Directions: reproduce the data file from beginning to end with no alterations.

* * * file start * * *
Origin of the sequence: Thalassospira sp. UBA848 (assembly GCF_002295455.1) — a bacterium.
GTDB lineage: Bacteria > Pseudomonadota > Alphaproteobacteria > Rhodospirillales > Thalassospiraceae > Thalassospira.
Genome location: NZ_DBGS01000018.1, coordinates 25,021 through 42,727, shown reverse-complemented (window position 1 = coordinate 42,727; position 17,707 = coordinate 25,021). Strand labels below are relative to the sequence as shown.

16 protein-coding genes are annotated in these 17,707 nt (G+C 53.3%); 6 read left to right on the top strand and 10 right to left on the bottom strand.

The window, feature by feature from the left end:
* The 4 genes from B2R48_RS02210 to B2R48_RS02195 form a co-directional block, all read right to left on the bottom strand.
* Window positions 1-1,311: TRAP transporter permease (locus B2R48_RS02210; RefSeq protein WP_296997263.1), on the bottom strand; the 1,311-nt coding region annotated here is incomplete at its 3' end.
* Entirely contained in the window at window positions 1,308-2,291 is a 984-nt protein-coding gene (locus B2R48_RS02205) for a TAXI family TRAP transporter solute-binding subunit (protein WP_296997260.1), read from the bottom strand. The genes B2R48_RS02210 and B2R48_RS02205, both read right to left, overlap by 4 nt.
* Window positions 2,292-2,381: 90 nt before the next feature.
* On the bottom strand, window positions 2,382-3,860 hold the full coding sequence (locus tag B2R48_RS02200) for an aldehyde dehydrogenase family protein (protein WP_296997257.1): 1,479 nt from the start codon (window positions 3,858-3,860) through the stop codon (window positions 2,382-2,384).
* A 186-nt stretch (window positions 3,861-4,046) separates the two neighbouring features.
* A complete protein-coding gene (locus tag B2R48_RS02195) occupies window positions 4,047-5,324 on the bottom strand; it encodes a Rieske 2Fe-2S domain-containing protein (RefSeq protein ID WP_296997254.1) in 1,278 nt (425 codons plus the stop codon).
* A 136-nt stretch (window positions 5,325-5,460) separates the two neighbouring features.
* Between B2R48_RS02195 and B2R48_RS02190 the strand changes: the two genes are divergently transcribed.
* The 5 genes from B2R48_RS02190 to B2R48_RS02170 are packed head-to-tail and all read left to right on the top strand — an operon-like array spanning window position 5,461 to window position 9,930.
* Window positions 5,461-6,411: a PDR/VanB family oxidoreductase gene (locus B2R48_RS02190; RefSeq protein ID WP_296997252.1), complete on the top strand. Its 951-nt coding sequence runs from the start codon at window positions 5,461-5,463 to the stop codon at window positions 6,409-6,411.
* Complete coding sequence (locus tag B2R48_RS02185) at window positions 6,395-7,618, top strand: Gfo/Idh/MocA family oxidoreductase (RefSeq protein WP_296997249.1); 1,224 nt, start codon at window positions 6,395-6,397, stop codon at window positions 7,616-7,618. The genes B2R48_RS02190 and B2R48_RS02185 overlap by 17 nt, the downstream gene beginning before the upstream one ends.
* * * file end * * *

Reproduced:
Origin of the sequence: Thalassospira sp. UBA848 (assembly GCF_002295455.1) — a bacterium.
GTDB lineage: Bacteria > Pseudomonadota > Alphaproteobacteria > Rhodospirillales > Thalassospiraceae > Thalassospira.
Genome location: NZ_DBGS01000018.1, coordinates 25,021 through 42,727, shown reverse-complemented (window position 1 = coordinate 42,727; position 17,707 = coordinate 25,021). Strand labels below are relative to the sequence as shown.

16 protein-coding genes are annotated in these 17,707 nt (G+C 53.3%); 6 read left to right on the top strand and 10 right to left on the bottom strand.

The window, feature by feature from the left end:
* The 4 genes from B2R48_RS02210 to B2R48_RS02195 form a co-directional block, all read right to left on the bottom strand.
* Window positions 1-1,311: TRAP transporter permease (locus B2R48_RS02210; RefSeq protein WP_296997263.1), on the bottom strand; the 1,311-nt coding region annotated here is incomplete at its 3' end.
* Entirely contained in the window at window positions 1,308-2,291 is a 984-nt protein-coding gene (locus B2R48_RS02205) for a TAXI family TRAP transporter solute-binding subunit (protein WP_296997260.1), read from the bottom strand. The genes B2R48_RS02210 and B2R48_RS02205, both read right to left, overlap by 4 nt.
* Window positions 2,292-2,381: 90 nt before the next feature.
* On the bottom strand, window positions 2,382-3,860 hold the full coding sequence (locus tag B2R48_RS02200) for an aldehyde dehydrogenase family protein (protein WP_296997257.1): 1,479 nt from the start codon (window positions 3,858-3,860) through the stop codon (window positions 2,382-2,384).
* A 186-nt stretch (window positions 3,861-4,046) separates the two neighbouring features.
* A complete protein-coding gene (locus tag B2R48_RS02195) occupies window positions 4,047-5,324 on the bottom strand; it encodes a Rieske 2Fe-2S domain-containing protein (RefSeq protein ID WP_296997254.1) in 1,278 nt (425 codons plus the stop codon).
* A 136-nt stretch (window positions 5,325-5,460) separates the two neighbouring features.
* Between B2R48_RS02195 and B2R48_RS02190 the strand changes: the two genes are divergently transcribed.
* The 5 genes from B2R48_RS02190 to B2R48_RS02170 are packed head-to-tail and all read left to right on the top strand — an operon-like array spanning window position 5,461 to window position 9,930.
* Window positions 5,461-6,411: a PDR/VanB family oxidoreductase gene (locus B2R48_RS02190; RefSeq protein ID WP_296997252.1), complete on the top strand. Its 951-nt coding sequence runs from the start codon at window positions 5,461-5,463 to the stop codon at window positions 6,409-6,411.
* Complete coding sequence (locus tag B2R48_RS02185) at window positions 6,395-7,618, top strand: Gfo/Idh/MocA family oxidoreductase (RefSeq protein WP_296997249.1); 1,224 nt, start codon at window positions 6,395-6,397, stop codon at window positions 7,616-7,618. The genes B2R48_RS02190 and B2R48_RS02185 overlap by 17 nt, the downstream gene beginning before the upstream one ends.